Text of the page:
Photojojo has a new ring flash adapter that allows you to shoot soft, studio-style portraits without shelling out the big bucks for an actual ring flash. It’s a plastic add-on with a reflective circle that simply channels the light from your existing flash, so it doesn’t require any batteries. Read more…
February seems to be the month when lost photographers’ lives are saved thanks to their camera flashes. Last year around this time a German tourist was miraculously rescued when a woman spotted his desperate flashes on a live webcam feed.
Earlier this week a 29-year-old photographer was hiking in Devil’s Lake State Park in Wisconsin when darkness fell, causing him to became lost, wander off the trail, and fall 15 feet into a boulder field. The man spent two hours on the phone with rescuers before they were able to locate him in the darkness thanks to flashes he was firing off with his camera. He had developed hypothermia from the snow, but his camera flash saved his life.
In addition to two new entry-level DSLRs, Canon is also releasing two new entry-level flash units, the 320EX and 270EX II. The 320EX includes a built-in LED light designed to provide illumination for video recording DSLRs, can be assigned to one of four channels, and can be wirelessly controlled with the newly announced T3i/600D. The 270EX II is a compact, lightweight flash that swivels in four positions ranging from 0 to 90 degrees, and can be wirelessly triggered but does not have channel capabilities.
Both units will be available in April, with the 320EX priced at $250 and the 270EX II priced at $170.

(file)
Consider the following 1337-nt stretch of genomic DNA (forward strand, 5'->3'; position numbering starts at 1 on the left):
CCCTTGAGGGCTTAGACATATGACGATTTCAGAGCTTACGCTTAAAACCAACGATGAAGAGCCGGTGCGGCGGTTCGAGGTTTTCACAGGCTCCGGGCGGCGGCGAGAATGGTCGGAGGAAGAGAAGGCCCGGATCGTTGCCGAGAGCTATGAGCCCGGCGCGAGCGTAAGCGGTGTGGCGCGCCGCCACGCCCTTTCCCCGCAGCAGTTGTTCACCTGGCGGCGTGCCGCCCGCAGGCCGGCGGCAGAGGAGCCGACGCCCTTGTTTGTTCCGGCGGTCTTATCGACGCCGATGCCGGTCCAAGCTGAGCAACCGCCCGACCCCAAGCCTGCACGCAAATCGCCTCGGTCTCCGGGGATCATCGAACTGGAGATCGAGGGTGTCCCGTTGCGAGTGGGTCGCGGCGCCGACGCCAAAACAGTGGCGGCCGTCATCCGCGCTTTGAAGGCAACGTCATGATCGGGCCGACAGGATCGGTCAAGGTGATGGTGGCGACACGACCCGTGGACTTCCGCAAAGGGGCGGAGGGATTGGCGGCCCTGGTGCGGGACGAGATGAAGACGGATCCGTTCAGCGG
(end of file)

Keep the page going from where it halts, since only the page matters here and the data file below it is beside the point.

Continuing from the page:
Even if you know how to operate your SLR camera and external shoe-mount flashes, you might not have any understanding of the complicated, technical mojo going on that limit and affect your photography. This uber-informative lesson by photographer Paul Duncan brings you up to speed on how things like focal plane shutters and “second curtain sync” work.
Ever wonder what you camera flash would look like if you watched it in super slow motion? Thanks to Phantom high speed cameras you can wonder no more! This flash bulb (the single-use kind used in old film cameras) was captured at 1052 frames per second.
I have always been enthralled ring flashes, but they are so expensive! I recently found a pizza box ring flash how to, but it didn’t go on my camera (it was meant as an off camera ring flash) so I made some changes. And here, for all to use, is my version of the pizza box ring flash. Read more…
If cameras can have external flashes, why can’t mobile phones? The iFlash is a flash module that allows owners of older iPhones to illuminate dark scenes with a blast of LED light. iPhone 4 owners can also use it to gain some additional light. Read more…
Future generations of photographers may one day look back and wonder why we often blinded each other with painfully bright flashes of light for the sake of proper exposure.
NYU researchers Dilip Krishnan and Rob Fergus are working on a dark flash that eliminates the “dazzle” effect of regular flashes in a low-light room. They’ve created this camera rig that combines common infrared photography techniques with an ultraviolet flash that produces a dim purple glow instead.
The team placed an infrared filter on the lens of the Fujifilm S5 Pro, which is has a modified CCD sensor that specializes in IR and UV photography. To supplement existing UV light, the team created a modified filter on an external flash to emit only UV and IR wavelengths. Read more…
One of the big features touted by Samsung in the unveiling of the new Samsung NX100 was the i-Function lens system, which allows people to adjust camera settings traditionally handled only by the camera body. By placing an “i-Function” button on the lens, the focus ring suddenly has a dual purpose, becoming the “dial” that is traditionally used to change things like aperture and shutter speed.
To provide a better understanding of how the system works, Samsung has created an online flash simulator demonstrating the system.
What do you think of the usability of this system?
The t-shirt of the day over at TeeFury is pretty fun and relevant to photographers today. The shirt will be available until the end of the day for $9. It was created by London-based designer Joao Lauro Fonte.